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Hoffmann, R. A wiki for the life sciences where authorship matters. Nature Genetics (2008)

A high pressure liquid chromatographic method for the separation and quantitation of water-soluble radiolabeled benzene metabolites.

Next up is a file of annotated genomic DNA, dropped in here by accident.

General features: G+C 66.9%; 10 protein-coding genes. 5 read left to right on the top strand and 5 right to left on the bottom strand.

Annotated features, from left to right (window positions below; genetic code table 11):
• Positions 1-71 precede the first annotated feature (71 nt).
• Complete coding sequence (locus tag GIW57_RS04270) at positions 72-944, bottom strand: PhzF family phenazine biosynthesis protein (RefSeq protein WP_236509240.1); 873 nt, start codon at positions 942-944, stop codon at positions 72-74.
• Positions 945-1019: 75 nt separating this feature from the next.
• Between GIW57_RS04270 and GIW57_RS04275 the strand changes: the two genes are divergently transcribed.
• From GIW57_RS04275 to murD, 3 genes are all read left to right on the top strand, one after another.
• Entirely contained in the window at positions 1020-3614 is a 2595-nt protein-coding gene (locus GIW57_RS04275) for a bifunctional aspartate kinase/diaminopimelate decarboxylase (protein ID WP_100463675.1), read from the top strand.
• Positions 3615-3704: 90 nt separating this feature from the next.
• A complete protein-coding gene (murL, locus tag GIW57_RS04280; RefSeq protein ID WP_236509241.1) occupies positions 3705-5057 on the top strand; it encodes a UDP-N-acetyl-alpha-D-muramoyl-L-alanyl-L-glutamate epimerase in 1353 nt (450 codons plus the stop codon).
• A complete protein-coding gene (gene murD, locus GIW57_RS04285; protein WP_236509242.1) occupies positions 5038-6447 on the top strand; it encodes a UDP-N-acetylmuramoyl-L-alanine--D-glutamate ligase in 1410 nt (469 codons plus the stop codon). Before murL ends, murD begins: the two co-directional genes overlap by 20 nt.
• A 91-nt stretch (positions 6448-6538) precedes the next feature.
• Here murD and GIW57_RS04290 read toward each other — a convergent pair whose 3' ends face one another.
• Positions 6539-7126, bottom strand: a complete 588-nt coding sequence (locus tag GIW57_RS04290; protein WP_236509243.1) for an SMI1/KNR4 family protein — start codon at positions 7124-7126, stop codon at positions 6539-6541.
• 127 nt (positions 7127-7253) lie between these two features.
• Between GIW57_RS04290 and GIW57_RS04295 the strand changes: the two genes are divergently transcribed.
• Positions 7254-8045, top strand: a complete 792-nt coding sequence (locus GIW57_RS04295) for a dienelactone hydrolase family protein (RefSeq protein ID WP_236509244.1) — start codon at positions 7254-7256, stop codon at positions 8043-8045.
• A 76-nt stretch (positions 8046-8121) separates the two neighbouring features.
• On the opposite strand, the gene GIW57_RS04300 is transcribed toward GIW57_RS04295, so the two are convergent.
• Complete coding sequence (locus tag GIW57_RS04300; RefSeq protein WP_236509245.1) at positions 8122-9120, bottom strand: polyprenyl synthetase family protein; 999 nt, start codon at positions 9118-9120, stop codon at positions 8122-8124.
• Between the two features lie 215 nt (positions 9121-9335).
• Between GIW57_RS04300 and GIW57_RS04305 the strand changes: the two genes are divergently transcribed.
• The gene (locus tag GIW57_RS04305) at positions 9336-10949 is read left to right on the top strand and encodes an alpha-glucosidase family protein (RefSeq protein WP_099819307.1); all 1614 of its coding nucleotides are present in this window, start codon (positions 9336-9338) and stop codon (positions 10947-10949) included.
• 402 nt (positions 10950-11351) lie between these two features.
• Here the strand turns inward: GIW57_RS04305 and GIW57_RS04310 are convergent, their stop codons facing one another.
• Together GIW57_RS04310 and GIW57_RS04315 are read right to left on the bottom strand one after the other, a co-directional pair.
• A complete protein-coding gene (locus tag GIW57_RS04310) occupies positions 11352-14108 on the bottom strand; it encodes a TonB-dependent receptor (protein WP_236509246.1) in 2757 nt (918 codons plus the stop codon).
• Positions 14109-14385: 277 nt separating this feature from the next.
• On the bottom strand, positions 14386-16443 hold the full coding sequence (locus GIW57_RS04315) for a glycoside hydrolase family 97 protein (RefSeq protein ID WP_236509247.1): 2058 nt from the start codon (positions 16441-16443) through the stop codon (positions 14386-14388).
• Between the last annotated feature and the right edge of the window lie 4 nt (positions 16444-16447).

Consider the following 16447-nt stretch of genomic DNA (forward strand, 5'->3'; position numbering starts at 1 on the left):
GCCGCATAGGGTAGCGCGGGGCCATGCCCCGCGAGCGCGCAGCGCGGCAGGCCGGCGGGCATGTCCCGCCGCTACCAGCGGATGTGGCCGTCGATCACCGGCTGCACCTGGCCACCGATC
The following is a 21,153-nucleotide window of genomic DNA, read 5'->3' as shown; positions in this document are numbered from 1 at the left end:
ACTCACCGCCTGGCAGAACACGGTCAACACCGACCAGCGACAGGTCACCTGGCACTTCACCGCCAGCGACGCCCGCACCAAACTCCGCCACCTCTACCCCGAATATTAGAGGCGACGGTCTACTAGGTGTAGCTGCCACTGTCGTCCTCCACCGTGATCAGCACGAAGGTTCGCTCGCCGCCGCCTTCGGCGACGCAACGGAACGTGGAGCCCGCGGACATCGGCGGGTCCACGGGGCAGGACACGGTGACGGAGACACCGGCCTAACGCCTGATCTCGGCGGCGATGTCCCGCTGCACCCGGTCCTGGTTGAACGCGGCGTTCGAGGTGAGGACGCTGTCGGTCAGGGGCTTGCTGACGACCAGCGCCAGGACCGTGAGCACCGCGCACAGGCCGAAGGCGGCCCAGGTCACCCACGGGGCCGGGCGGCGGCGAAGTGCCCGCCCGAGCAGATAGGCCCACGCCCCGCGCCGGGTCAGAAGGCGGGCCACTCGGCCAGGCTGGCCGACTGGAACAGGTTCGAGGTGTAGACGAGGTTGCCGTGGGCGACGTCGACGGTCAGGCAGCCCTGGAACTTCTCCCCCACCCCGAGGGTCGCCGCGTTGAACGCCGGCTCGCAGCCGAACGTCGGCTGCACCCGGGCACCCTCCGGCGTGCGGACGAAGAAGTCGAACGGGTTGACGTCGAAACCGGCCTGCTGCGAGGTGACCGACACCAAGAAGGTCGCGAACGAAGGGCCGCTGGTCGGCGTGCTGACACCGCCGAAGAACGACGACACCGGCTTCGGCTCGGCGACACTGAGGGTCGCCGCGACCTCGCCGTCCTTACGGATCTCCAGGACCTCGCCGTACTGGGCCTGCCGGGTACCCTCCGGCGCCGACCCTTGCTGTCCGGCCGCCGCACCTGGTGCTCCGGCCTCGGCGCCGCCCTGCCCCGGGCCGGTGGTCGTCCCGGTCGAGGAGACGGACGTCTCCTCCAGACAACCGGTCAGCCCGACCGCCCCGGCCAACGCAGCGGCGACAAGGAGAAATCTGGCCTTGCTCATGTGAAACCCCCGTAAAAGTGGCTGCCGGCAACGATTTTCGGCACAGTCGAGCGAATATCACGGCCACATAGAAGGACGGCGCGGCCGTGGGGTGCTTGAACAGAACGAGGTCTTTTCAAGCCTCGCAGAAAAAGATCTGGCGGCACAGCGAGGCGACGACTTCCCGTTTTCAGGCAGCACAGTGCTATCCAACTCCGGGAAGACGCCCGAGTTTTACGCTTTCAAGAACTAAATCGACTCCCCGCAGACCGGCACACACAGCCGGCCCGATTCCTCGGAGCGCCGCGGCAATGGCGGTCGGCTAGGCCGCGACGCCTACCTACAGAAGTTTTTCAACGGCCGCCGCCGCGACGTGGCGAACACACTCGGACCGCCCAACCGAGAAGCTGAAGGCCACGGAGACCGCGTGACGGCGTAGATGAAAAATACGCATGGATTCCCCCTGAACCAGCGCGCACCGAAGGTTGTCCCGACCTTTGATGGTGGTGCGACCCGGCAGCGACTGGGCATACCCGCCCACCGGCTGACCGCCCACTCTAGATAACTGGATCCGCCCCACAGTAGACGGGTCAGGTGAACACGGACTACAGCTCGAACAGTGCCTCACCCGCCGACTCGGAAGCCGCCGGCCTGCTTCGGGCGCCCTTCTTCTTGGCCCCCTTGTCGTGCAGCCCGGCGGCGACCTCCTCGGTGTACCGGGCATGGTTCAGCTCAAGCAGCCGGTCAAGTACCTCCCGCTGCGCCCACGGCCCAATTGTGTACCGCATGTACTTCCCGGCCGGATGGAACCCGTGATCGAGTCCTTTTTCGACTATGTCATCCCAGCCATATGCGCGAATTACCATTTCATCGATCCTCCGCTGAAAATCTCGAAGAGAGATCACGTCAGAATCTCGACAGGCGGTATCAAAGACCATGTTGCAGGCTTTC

The glucuronide and sulfate conjugates of benzene metabolites as well as muconic acid and pre-phenyl- and phenylmercapturic acids were separated by ion-pairing HPLC. The HPLC method developed was suitable for automated analysis of a large number of tissue or excreta samples. p-Nitrophenyl [14C]glucuronide was used as an internal standard for quantitation of these water-soluble metabolites. Quantitation was verified by spiking liver tissue with various amounts of phenylsulfate or glucuronides of phenol, catechol, or hydroquinone and analyzing by HPLC. Values determined by HPLC analysis were within 10% of the actual amount with which the liver was spiked. The amount of metabolite present in urine following exposure to [3H]benzene was determined using p-nitrophenyl [14C]glucuronide as an internal standard. Phenylsulfate was the major water-soluble metabolite in the urine of F344 rats exposed to 50 ppm [3H]benzene for 6 h. Muconic acid and an unknown metabolite which decomposed in acidic media to phenylmercapturic acid were also present. Liver, however, contained a different metabolic profile. Phenylsulfate, muconic acid, and pre-phenylmercapturic acids as well as an unknown with a HPLC retention time of 7 min were the major metabolites in the liver. This indicates that urinary metabolite profiles may not be a true reflection of what is seen in individual tissues.[1]


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